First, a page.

Ireland remains one of the most prominent Catholic strongholds of Europe. During the Middle Ages, the island was home to many scholars and mystics, creating a distinct Irish “brand” of monasticism: learned, devout and contemplative. Ireland largely stayed out of the way when in the late 11th century main European powers launched what turned out to be a two-century long campaign to bring Palestine under Christian control. The Order of the Knights Templar came to Ireland as a foreign power in the second half of the 12th century, among other Anglo-Norman, Welsh, Scottish and French invaders. Over time, the Knights Templar in Ireland began to operate very similarly to the way they displayed their presence in England: organizing and providing support for the crusading armies, managing properties and heavily involved in financial dealings of various sorts.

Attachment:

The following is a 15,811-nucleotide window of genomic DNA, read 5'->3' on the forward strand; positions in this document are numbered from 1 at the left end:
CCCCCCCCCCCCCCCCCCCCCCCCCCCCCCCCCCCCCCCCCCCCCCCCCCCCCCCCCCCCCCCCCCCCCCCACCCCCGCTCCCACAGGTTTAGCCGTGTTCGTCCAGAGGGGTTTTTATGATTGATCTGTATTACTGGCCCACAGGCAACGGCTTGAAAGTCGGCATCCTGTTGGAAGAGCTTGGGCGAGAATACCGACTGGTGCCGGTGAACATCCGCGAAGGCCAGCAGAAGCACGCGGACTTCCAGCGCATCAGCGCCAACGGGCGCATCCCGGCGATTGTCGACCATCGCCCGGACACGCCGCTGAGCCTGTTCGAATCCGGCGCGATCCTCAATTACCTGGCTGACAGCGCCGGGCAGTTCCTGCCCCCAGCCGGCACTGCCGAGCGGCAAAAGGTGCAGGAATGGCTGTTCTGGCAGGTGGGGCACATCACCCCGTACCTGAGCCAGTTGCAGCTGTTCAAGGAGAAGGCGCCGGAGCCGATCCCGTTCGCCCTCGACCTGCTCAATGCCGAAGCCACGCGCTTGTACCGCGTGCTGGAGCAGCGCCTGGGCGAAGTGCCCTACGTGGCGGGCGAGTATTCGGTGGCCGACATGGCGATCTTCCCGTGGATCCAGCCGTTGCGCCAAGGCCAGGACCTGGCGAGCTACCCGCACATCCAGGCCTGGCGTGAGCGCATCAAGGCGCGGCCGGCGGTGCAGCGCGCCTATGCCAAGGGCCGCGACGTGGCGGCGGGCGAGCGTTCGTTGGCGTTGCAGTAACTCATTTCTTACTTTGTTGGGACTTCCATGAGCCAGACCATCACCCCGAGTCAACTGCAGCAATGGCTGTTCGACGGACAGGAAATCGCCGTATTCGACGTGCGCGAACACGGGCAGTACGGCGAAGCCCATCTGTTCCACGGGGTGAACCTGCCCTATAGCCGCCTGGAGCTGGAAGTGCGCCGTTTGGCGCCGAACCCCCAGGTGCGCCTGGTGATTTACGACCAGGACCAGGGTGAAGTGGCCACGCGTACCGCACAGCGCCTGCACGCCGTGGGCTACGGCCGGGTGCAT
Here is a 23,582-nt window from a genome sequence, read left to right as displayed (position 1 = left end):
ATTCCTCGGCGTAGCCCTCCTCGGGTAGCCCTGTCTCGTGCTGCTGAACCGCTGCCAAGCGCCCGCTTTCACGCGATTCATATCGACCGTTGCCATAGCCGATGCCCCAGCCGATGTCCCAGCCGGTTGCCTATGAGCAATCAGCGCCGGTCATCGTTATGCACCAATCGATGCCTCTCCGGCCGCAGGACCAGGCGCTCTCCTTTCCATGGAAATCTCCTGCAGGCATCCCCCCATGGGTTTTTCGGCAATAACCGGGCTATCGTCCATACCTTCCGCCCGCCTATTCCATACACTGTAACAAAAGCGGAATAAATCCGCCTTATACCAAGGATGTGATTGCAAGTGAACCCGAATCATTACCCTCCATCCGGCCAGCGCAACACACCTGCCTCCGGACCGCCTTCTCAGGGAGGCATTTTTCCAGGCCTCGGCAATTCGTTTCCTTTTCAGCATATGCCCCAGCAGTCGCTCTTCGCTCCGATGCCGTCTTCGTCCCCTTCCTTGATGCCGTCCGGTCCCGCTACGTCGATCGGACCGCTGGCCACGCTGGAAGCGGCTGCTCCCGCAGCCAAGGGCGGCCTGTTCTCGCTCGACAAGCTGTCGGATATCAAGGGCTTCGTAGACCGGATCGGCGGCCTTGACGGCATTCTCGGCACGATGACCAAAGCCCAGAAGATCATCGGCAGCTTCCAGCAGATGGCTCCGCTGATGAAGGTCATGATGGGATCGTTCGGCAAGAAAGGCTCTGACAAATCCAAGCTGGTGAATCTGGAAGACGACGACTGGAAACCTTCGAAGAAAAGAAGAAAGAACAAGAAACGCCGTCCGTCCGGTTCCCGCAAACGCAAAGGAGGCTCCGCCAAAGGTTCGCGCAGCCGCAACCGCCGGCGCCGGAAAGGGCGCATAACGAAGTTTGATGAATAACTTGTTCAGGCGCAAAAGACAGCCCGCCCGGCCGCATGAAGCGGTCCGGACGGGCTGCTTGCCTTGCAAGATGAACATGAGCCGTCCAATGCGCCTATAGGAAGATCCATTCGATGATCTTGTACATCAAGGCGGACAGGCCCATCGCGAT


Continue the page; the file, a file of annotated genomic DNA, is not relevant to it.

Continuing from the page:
A 19th century Irish historian states that “It does not appear that the Templars of Ireland were as hardly dealt with as those on the Continent; perhaps their conduct was not so flagrant” (“The Knights Templars in Ireland”, The Dublin Penny Journal, Volume 2, Number 87, March 1, 1834). Despite lesser harshness directed towards individual Irish Templars, the fate of the Order on the whole was no different in Ireland than in most of Europe. It was disbanded, and its property was given to the Knights of St John, the Templar’s bitter rival in the fight for a common goal.